4 Ways Your Company Can Support Working Parents During COVID-19
2 May, 2020

In recent weeks, many companies have had to embrace telecommuting and remote work in order to continue to operate during the quarantines that the COVID-19 pandemic has caused.

These changes challenge all employees, but they may be particularly difficult for parents. With school facilities closed and children at home, the lines between work life and personal life have become blurred for working parents, many of whom are pulling double duty as amateur schoolteachers.

To learn how companies can help their employees who are in this situation, we spoke with Karsten Vagner, Vice President of People at Maven Clinic, a leading women’s’ and family digital health company.

He shared some creative ideas and examples of how employers can support working parents that are now working, teaching and parenting at the same time.

1. Support the transition to working from home

“It’s important to meet people where they are,” says Karsten. “While some employees may have relatives or others in their home to provide childcare, others may be trying to maintain work and childcare single-handedly. Consider giving your team the time to adjust to their new reality, and show them you want to invest in them.”

Here are a few ways companies can do this:

  • If possible, provide a stipend to help support their transition to remote work.
  • In the case of working parents, ensure they are able to get not only equipment they need to build out home offices, but also streaming services, books, toys, or other supplies to keep their children occupied and entertained.

He also suggested, if possible, closing your company for some period of time to help everyone settle into their new situations:

“We gave everyone one Friday off at Maven and while people appreciated the gesture, our parents specifically called out how much they valued having the extra time to build and establish new routines and schedules with their families.”

2. Co-create solutions and be extreme about flexibility

Karsten points out that in moments like this, “it’s easy to go right into problem-solving mode, but there’s a danger in making top-down decisions that aren’t based in data.

“To best support working parents, go straight to the source and ask them what they need.

“Spoiler alert: there is no one-size-fits-all solution, but in talking to your employees, you’ll not only learn about the varying situations you can help support at your company, you’ll also be giving your working parents a forum to feel heard.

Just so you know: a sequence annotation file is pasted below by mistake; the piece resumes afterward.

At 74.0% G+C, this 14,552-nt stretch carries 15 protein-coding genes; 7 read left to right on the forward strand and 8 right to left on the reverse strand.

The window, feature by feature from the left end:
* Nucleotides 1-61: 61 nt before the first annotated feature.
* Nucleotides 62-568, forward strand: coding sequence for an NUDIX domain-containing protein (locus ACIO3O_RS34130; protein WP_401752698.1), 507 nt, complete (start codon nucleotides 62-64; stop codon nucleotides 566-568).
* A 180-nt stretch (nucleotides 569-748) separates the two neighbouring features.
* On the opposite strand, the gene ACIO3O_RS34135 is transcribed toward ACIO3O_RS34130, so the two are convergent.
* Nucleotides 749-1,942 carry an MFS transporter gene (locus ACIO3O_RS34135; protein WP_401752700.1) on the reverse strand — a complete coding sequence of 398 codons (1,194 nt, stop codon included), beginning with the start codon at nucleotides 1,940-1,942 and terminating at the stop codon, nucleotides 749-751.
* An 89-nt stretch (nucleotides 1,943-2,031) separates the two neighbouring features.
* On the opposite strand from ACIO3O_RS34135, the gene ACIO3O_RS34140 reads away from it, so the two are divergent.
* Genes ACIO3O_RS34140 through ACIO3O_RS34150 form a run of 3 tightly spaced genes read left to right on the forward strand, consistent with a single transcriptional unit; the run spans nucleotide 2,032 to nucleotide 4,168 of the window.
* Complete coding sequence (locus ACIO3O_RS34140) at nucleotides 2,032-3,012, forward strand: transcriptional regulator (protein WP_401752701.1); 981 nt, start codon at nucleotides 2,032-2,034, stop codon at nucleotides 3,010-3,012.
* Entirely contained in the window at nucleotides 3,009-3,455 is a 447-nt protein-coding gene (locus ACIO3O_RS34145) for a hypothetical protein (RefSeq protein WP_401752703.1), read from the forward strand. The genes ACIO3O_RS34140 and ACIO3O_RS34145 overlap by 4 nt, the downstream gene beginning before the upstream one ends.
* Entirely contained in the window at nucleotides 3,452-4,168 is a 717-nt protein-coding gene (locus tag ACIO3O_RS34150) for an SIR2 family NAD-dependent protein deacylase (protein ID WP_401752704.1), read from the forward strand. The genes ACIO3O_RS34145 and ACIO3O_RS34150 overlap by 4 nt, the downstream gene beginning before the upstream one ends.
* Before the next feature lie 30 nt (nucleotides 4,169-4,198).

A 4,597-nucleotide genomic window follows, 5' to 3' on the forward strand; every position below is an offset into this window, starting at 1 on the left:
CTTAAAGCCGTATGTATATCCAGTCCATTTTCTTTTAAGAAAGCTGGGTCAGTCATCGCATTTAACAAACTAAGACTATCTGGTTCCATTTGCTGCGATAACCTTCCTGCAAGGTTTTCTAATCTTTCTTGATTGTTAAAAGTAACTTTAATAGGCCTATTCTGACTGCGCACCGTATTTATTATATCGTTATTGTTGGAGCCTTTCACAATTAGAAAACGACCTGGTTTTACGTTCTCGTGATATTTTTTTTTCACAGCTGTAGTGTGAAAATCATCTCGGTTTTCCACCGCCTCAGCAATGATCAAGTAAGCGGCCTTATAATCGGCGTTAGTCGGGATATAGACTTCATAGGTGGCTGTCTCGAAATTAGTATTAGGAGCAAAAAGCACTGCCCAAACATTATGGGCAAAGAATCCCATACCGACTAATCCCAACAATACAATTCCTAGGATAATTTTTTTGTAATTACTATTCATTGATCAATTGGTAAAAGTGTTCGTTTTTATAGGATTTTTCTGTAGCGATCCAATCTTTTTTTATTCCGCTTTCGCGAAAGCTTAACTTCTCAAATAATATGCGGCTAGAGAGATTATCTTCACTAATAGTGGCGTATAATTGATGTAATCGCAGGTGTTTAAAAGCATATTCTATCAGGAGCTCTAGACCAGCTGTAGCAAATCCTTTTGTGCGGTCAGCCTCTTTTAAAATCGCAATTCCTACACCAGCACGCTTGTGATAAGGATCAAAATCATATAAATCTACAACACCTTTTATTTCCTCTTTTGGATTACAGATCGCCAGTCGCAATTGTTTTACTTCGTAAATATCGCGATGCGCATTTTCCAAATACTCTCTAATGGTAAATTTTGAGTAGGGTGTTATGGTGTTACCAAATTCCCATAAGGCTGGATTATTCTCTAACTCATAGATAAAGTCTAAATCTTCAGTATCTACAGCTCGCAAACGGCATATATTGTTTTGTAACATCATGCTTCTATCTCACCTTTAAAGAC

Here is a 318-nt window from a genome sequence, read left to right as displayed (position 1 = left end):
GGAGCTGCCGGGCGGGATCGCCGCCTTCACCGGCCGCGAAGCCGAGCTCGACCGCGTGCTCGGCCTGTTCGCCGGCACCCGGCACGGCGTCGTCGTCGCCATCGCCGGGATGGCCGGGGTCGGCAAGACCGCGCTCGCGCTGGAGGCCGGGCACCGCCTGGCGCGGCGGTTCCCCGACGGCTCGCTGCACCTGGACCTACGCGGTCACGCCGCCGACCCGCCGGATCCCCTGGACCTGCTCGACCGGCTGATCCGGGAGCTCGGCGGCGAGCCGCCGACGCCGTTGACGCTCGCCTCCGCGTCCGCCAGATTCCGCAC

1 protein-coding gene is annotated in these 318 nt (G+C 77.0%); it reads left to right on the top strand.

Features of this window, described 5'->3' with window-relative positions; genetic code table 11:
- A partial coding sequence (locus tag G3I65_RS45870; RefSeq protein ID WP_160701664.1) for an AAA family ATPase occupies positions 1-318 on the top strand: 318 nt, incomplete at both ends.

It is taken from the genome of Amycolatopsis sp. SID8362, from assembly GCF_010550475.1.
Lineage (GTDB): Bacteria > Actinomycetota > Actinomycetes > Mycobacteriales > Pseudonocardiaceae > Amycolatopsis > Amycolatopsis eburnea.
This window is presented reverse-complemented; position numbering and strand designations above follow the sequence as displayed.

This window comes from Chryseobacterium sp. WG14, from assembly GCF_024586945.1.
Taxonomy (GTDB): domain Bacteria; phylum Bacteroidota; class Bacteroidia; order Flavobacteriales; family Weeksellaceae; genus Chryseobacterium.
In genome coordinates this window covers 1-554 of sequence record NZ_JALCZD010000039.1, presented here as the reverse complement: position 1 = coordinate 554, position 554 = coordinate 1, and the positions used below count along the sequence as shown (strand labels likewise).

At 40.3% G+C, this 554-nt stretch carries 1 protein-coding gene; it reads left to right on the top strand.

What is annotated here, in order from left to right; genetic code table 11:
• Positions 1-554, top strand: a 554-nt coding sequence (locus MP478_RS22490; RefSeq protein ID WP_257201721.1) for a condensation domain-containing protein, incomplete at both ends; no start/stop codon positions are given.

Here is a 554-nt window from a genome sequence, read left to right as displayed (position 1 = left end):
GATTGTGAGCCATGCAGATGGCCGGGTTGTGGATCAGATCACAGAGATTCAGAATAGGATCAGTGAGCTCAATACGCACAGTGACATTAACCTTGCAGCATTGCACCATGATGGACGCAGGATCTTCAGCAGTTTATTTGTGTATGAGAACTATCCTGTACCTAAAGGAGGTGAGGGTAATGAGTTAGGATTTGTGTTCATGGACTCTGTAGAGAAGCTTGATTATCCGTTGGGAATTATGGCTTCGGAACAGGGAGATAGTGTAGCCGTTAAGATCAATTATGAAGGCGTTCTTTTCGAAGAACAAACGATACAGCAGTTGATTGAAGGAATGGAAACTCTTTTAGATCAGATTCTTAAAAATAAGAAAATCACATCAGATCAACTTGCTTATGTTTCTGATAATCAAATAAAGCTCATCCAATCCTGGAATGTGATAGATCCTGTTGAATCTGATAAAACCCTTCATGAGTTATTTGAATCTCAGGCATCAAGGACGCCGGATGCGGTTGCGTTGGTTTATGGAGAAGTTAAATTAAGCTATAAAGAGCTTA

“Maintaining those lifelines and relationships with your employees is more critical now than ever.”

Give your employees complete flexibility to schedule their work around what needs to get done at home with their kids:

  • Some employees may need to start their workdays later or end earlier
  • Others may need to carve out days where they have no meetings
  • Some might prefer to block hours of time throughout their days to manage childcare.

In our recent “Together” discussion, Great Place to Work® CEO, Michael C. Bush encouraged full flexibility, “Let people get things done …in their own way …on their own schedule.”

Karsten says, “at Maven, we welcome all of those approaches. The most important piece is building alignment with managers and teams so working parents can be assured that however they need to manage their schedules, they have the support of their colleagues.”

3. Help employees access care

Access to all healthcare, including mental health, is critical right now. Employees may be:

  • Experiencing coronavirus symptoms
  • Worried about family members
  • Caring for a child who is experiencing anxiety or sleep regression
  • Pregnant

Your employees might be juggling a combination of these things.

These employees need more support now than ever before.

Karsten shared how Maven helps its employees get the care they need:

“Prior to the COVID-19 pandemic, our employees had annual credit to work with providers on our platform. Since then, we have been offering them unlimited free access to our platform to help connect our employees with care.”

4. Build social connections

Quarantine is an isolating experience, and the more bridges you can help your employees build, the better.

Karsten suggests connecting parents in your company so they can support each other:

“Give your working parents a forum to share with and help each other.

“You’ll be amazed at how willing parents are to give support, especially now, whether it is tips for homeschooling, how to balance creating a new family schedule, recipe sharing, book recommendations or homework help.

“Plus, everyone needs a place to do some healthy commiserating.”

He also suggests creating opportunities for parents to include the whole family in work-sponsored activities and virtual events. Examples of this at Maven include:

  • A “Halloween” kids costume contest
  • Family Bingo
  • Remote karaoke

The community this creates can inspire non-parents to step up in creative ways to support their colleagues, Karsten says, “we’ve even had team members record themselves reading their favorite children’s books for parents to share with their children at home.”

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